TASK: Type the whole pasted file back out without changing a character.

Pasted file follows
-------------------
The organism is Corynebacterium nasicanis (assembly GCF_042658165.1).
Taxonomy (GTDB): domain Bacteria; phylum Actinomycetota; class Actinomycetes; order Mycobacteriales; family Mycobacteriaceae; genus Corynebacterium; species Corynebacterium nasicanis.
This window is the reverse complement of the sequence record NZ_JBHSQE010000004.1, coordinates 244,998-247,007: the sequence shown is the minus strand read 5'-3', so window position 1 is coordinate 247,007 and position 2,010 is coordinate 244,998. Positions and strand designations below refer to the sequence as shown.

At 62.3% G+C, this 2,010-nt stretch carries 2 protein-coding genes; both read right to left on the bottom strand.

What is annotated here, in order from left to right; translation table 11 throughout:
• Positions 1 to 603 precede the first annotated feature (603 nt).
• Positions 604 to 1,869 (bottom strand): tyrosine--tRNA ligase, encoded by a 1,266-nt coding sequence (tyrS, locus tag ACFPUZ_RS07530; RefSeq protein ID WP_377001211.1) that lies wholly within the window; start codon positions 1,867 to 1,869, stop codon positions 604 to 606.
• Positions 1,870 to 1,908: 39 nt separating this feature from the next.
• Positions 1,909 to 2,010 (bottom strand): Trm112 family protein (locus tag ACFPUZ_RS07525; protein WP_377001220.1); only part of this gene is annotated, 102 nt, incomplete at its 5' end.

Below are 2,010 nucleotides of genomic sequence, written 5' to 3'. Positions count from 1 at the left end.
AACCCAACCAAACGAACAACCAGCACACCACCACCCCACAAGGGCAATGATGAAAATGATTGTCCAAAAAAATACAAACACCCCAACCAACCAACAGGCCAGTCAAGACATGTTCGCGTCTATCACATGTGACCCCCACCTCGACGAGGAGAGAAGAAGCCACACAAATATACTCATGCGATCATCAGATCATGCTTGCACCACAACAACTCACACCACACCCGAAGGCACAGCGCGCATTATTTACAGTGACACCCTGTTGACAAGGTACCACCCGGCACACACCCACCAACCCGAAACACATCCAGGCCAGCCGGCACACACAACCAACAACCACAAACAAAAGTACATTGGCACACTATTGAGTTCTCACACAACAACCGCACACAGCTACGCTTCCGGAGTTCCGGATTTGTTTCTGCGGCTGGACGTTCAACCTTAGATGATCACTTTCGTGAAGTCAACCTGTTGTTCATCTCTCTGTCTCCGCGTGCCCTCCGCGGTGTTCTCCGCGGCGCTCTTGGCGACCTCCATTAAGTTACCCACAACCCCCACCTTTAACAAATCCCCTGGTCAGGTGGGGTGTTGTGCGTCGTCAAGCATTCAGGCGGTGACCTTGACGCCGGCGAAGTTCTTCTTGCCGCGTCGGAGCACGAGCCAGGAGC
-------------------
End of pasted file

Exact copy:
The organism is Corynebacterium nasicanis (assembly GCF_042658165.1).
Taxonomy (GTDB): domain Bacteria; phylum Actinomycetota; class Actinomycetes; order Mycobacteriales; family Mycobacteriaceae; genus Corynebacterium; species Corynebacterium nasicanis.
This window is the reverse complement of the sequence record NZ_JBHSQE010000004.1, coordinates 244,998-247,007: the sequence shown is the minus strand read 5'-3', so window position 1 is coordinate 247,007 and position 2,010 is coordinate 244,998. Positions and strand designations below refer to the sequence as shown.

At 62.3% G+C, this 2,010-nt stretch carries 2 protein-coding genes; both read right to left on the bottom strand.

What is annotated here, in order from left to right; translation table 11 throughout:
• Positions 1 to 603 precede the first annotated feature (603 nt).
• Positions 604 to 1,869 (bottom strand): tyrosine--tRNA ligase, encoded by a 1,266-nt coding sequence (tyrS, locus tag ACFPUZ_RS07530; RefSeq protein ID WP_377001211.1) that lies wholly within the window; start codon positions 1,867 to 1,869, stop codon positions 604 to 606.
• Positions 1,870 to 1,908: 39 nt separating this feature from the next.
• Positions 1,909 to 2,010 (bottom strand): Trm112 family protein (locus tag ACFPUZ_RS07525; protein WP_377001220.1); only part of this gene is annotated, 102 nt, incomplete at its 5' end.

Below are 2,010 nucleotides of genomic sequence, written 5' to 3'. Positions count from 1 at the left end.
AACCCAACCAAACGAACAACCAGCACACCACCACCCCACAAGGGCAATGATGAAAATGATTGTCCAAAAAAATACAAACACCCCAACCAACCAACAGGCCAGTCAAGACATGTTCGCGTCTATCACATGTGACCCCCACCTCGACGAGGAGAGAAGAAGCCACACAAATATACTCATGCGATCATCAGATCATGCTTGCACCACAACAACTCACACCACACCCGAAGGCACAGCGCGCATTATTTACAGTGACACCCTGTTGACAAGGTACCACCCGGCACACACCCACCAACCCGAAACACATCCAGGCCAGCCGGCACACACAACCAACAACCACAAACAAAAGTACATTGGCACACTATTGAGTTCTCACACAACAACCGCACACAGCTACGCTTCCGGAGTTCCGGATTTGTTTCTGCGGCTGGACGTTCAACCTTAGATGATCACTTTCGTGAAGTCAACCTGTTGTTCATCTCTCTGTCTCCGCGTGCCCTCCGCGGTGTTCTCCGCGGCGCTCTTGGCGACCTCCATTAAGTTACCCACAACCCCCACCTTTAACAAATCCCCTGGTCAGGTGGGGTGTTGTGCGTCGTCAAGCATTCAGGCGGTGACCTTGACGCCGGCGAAGTTCTTCTTGCCGCGTCGGAGCACGAGCCAGGAGC